The advantages of early childhood education are often disputed. Studies with Head Start programs throughout the United States have shown some evidence that there are advantages to providing some formal education to children who are still very young. It is argued that these statistics, however, are often misused to show more advantages than actually exist. Head Start programs have shown that students entering kindergarten and first grade with some formal education already had higher IQ scores and fewer social and behavioral problems. These kids were also more likely to learn new material quickly.
What most opponents are quick to point out is that these children may have an advantage for only the first two or three years of school. By third or fourth grade, most students who have not had early formal education have caught up academically and socially to those who have. So while a child who has attended preschool or other early education programs may get a head start, he or she doesn’t always cross the finish line first. Other issues remain problematic, like the overwhelming poverty that usually qualifies children for Head Start.
Early childhood education is a general term that describes a diverse range of programs, from daycare to preschool to others. There is evidence to suggest that early daycare may actually be a detriment rather than a benefit to young children. Longer stays at home with a single caregiver are argued to be more intellectually stimulating. The child who stays at home is also more likely to benefit from breastfeeding for longer, which many say is of great advantage to the child.
Most experts agree that early childhood education works best in low pressure, social, and friendly environments. It is also more effective when preschool is only a small part of a four- or five-year-old’s day. Schooling that bleeds into long hours at daycare may not carry the same benefit for children, because it means more time away from parents. Not all programs are equally beneficial, and their value can vary depending upon funding, the teacher-to-child ratio, and teacher experience.
Some of the long-term benefits of early childhood education in quality preschools include greater parental involvement, fewer referrals to special education or remedial services, higher grades, better social skills, and a greater ability to focus. Some studies also show that children attending preschool are more likely to graduate and pursue higher education, and be well integrated socially as an adult. These children may also be less likely to commit illegal acts, and tend to earn more money.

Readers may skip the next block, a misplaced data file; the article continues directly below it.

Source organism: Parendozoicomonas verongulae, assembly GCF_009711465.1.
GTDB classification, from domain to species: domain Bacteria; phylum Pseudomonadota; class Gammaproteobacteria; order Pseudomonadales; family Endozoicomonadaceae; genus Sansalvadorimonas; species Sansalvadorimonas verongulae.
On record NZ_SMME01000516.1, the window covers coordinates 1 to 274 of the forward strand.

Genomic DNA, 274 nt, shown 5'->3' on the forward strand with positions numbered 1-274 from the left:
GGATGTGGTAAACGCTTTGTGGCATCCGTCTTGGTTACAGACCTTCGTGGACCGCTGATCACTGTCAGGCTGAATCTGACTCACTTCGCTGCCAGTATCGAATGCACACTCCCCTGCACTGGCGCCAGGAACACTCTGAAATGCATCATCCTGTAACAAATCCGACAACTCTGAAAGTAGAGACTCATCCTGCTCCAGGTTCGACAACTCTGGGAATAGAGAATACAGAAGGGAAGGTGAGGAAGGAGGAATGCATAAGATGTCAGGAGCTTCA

Most of these benefits are cited from research into Head Start schools conducted in the 1980s. This research also found that preschools may greatly benefit children with developmental or physical disabilities. Children from middle and upper class families are least likely to benefit, though they are most likely to attend preschool. Children who speak another language at home also benefit a great deal from early schooling, as they are the most prepared to learn English when they are very young.
Deciding if a child should attend preschool is a parental decision that some say should not be legislated. Children cared for by an inventive and intelligent caregiver are likely to exhibit many of the same traits as those attending preschool. They are also typically given more attention in small family settings. Parents who commit to an “at home” education do need to commit to being creative and engaged in raising their children, however.
There is strong evidence to suggest that early childhood education can have some great benefits for children, but the quality of that education must be assessed to see what kind of benefits it actually provides. If it is less effective for children who spend most of their time in daycare settings, perhaps the best model is finding strategies for allowing a parent to stay home with his or her child for at least the first two to three years, before sending the child to school. Also important is considering a child's personality because individual differences in children mean that not all children will derive equal benefit from early education.